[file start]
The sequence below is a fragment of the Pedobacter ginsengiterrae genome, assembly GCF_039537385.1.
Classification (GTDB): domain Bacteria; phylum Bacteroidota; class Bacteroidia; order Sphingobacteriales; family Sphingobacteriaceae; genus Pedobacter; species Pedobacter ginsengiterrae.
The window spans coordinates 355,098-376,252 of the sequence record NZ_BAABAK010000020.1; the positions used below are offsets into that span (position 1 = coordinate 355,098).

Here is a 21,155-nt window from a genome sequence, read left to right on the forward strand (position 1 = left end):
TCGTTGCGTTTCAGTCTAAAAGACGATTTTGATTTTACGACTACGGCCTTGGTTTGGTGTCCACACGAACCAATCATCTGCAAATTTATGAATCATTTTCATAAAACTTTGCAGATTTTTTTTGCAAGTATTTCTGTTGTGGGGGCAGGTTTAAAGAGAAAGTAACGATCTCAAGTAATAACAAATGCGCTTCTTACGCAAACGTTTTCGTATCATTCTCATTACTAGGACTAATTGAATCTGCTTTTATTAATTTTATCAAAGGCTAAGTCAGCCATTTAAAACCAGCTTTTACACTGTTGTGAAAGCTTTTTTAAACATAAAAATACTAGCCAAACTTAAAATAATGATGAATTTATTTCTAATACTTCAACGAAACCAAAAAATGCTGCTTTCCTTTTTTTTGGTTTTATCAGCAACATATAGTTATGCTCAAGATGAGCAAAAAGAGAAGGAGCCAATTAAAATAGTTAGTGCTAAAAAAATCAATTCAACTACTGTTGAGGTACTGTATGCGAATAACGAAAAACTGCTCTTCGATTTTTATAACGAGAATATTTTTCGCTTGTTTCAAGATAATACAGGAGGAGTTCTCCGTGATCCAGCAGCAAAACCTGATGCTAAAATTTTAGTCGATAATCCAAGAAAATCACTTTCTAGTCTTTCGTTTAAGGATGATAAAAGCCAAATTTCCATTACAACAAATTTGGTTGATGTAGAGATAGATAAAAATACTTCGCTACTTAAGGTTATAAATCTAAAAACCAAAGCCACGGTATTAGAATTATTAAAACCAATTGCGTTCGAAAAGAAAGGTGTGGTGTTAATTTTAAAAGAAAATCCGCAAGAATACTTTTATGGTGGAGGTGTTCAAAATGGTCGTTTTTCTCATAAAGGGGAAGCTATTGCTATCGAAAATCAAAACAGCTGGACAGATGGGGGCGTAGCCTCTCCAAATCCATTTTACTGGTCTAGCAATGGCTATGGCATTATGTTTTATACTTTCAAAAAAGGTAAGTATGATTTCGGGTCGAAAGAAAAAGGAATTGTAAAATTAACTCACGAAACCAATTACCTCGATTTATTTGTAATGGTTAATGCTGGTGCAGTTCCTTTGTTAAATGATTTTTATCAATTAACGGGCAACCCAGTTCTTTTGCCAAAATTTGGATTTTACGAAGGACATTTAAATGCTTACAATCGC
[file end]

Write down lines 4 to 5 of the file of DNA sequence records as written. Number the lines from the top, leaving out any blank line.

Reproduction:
Here is a 21,155-nt window from a genome sequence, read left to right on the forward strand (position 1 = left end):
TCGTTGCGTTTCAGTCTAAAAGACGATTTTGATTTTACGACTACGGCCTTGGTTTGGTGTCCACACGAACCAATCATCTGCAAATTTATGAATCATTTTCATAAAACTTTGCAGATTTTTTTTGCAAGTATTTCTGTTGTGGGGGCAGGTTTAAAGAGAAAGTAACGATCTCAAGTAATAACAAATGCGCTTCTTACGCAAACGTTTTCGTATCATTCTCATTACTAGGACTAATTGAATCTGCTTTTATTAATTTTATCAAAGGCTAAGTCAGCCATTTAAAACCAGCTTTTACACTGTTGTGAAAGCTTTTTTAAACATAAAAATACTAGCCAAACTTAAAATAATGATGAATTTATTTCTAATACTTCAACGAAACCAAAAAATGCTGCTTTCCTTTTTTTTGGTTTTATCAGCAACATATAGTTATGCTCAAGATGAGCAAAAAGAGAAGGAGCCAATTAAAATAGTTAGTGCTAAAAAAATCAATTCAACTACTGTTGAGGTACTGTATGCGAATAACGAAAAACTGCTCTTCGATTTTTATAACGAGAATATTTTTCGCTTGTTTCAAGATAATACAGGAGGAGTTCTCCGTGATCCAGCAGCAAAACCTGATGCTAAAATTTTAGTCGATAATCCAAGAAAATCACTTTCTAGTCTTTCGTTTAAGGATGATAAAAGCCAAATTTCCATTACAACAAATTTGGTTGATGTAGAGATAGATAAAAATACTTCGCTACTTAAGGTTATAAATCTAAAAACCAAAGCCACGGTATTAGAATTATTAAAACCAATTGCGTTCGAAAAGAAAGGTGTGGTGTTAATTTTAAAAGAAAATCCGCAAGAATACTTTTATGGTGGAGGTGTTCAAAATGGTCGTTTTTCTCATAAAGGGGAAGCTATTGCTATCGAAAATCAAAACAGCTGGACAGATGGGGGCGTAGCCTCTCCAAATCCATTTTACTGGTCTAGCAATGGCTATGGCATTATGTTTTATACTTTCAAAAAAGGTAAGTATGATTTCGGGTCGAAAGAAAAAGGAATTGTAAAATTAACTCACGAAACCAATTACCTCGATTTATTTGTAATGGTTAATGCTGGTGCAGTTCCTTTGTTAAATGATTTTTATCAATTAACGGGCAACCCAGTTCTTTTGCCAAAATTTGGATTTTACGAAGGACATTTAAATGCTTACAATCGC